Reports of Cases Argued and Determined in the High Court of Chancery, and of Some Special Cases Adjudged in the Court of King's Bench [1695-1735]:: Collected by William Peere Williams ... Published, with Notes and References, and Two Tables to Each Volume; One of the Names of the Cases, the Other of the Principal Matters: by His Son William Peere Williams ... 5th Ed, Volum 3

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Side 390 - Besides, the bill is to prevent the defendant from defacing the altarpiece, which is one way of depreciating it ; and the defacing may be with an intention that it may not be known, by taking out or erasing some of the marks and figures of it. And though the answer had denied the defacing of the altar-piece, yet such answer could not help the demurrer. That in itself nothing can be more reasonable than that the man who by wrong detains my property, should...
Side 500 - Year of the Reign of our fovereign Lord George the fecond by the Grace of God King of Great Britain, France, and Ireland, Defender of the Faith, and fo forth, and in the Year of our Lord one thoufand, feven hundred, and fifty five.
Side 443 - ... reading, shall be allowed, taken and reputed to be and punished as a clerk convict, which shall be as effectual to all intents and purposes, and as advantageous to him, as if he had read as a clerk.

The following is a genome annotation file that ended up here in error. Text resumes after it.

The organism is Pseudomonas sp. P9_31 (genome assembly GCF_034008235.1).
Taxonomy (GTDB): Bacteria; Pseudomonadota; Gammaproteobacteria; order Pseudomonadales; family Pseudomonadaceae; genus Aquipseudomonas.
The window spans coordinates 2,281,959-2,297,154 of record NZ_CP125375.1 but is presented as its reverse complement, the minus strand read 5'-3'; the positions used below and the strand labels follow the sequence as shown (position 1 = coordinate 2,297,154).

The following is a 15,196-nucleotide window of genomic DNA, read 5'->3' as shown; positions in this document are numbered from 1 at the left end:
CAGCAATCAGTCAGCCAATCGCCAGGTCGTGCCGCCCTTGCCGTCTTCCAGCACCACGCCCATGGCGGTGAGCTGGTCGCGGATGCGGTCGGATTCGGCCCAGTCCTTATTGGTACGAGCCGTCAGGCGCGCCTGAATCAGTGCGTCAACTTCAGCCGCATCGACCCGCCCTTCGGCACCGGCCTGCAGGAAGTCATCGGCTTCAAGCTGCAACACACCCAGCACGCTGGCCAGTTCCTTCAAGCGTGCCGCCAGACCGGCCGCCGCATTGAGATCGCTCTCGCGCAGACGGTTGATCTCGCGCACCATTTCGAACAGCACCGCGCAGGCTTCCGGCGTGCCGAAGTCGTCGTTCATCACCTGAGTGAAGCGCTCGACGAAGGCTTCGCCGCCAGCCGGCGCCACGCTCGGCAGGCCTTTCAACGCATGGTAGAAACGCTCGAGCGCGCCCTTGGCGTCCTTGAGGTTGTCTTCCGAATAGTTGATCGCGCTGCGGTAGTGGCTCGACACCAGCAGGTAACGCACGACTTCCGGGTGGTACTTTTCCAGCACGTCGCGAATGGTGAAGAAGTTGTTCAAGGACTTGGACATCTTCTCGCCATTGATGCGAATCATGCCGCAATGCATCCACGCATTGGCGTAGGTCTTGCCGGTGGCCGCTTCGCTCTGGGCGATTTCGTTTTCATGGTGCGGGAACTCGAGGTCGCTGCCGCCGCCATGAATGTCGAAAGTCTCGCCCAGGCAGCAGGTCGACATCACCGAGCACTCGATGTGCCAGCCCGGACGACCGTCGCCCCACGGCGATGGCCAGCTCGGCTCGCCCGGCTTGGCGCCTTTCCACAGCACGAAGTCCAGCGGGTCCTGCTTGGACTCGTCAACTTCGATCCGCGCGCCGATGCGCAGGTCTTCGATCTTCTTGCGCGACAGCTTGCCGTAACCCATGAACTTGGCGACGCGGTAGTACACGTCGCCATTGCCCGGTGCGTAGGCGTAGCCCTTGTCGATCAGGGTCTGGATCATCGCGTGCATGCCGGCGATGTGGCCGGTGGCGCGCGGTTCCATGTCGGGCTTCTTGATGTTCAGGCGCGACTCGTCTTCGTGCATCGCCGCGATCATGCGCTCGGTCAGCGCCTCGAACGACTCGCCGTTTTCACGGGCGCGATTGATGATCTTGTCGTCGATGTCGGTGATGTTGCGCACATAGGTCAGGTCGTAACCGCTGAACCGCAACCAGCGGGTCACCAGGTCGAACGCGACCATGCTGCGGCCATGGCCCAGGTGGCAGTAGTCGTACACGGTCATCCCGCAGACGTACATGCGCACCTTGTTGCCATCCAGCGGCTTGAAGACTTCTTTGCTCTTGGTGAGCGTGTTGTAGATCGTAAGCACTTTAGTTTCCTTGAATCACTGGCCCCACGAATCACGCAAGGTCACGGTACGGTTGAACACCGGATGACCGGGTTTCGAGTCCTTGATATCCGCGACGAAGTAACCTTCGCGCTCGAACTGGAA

Side 401 - It is now become the established doctrine, that a decree of the Court of Chancery is equal to a judgment in a court of law*: and where an executrix of A., who was greatly indebted to divers persons, in debts of different natures, being sued in chancery by some of them, appeared and answered immediately, admitting their demands, (some of the plaintiffs being her own daughters,) and...
Side 268 - The timber, while standing, is part of the inheritance ; but whenever it is severed, either by- the act of God, as by tempest, or by a trespasser and by wrong, it belongs to him who has the first estate of inheritance, whether in fee or in tail, who may bring trover for it ; and this was so decreed upon occasion of the great windfall of timber on the Cavendish estate. 2dly. As to the tenant for life, he ought not to have any share of the money arising by the sale of this timber...
Side 156 - ... or in a suit to settle a general fine to be paid by all the copyhold tenants of a manor, in order to prevent a multiplicity of suits. In all these...
Side 540 - ... of the plaintiffs being her own daughters) ; other of the creditors sued the executrix at law, where the decree not being pleadable, they obtained judgments; yet the decree of the court of chancery, being for a just debt, and having real priority in point of time, not by fiction and relation to the first day...
Side 45 - ... from and after the day therein mentioned, to or for the ufe or behoof of any fuch perfon or perfons, or upon any truft or confidence, mediately or immediately...
Side 333 - ... bound to intermeddle with the personal estate, or to run into an account thereof; and if the heir would have the benefit of any payment made by the mortgagor or his executor, he must prove...
Side 575 - ... real priority in point of time, not by fiction and relation to the first day of term, was preferred in the order of payment to the judgments, and the executrix protected and indemnified in paying a due obedience to such decree, and all proceedings...

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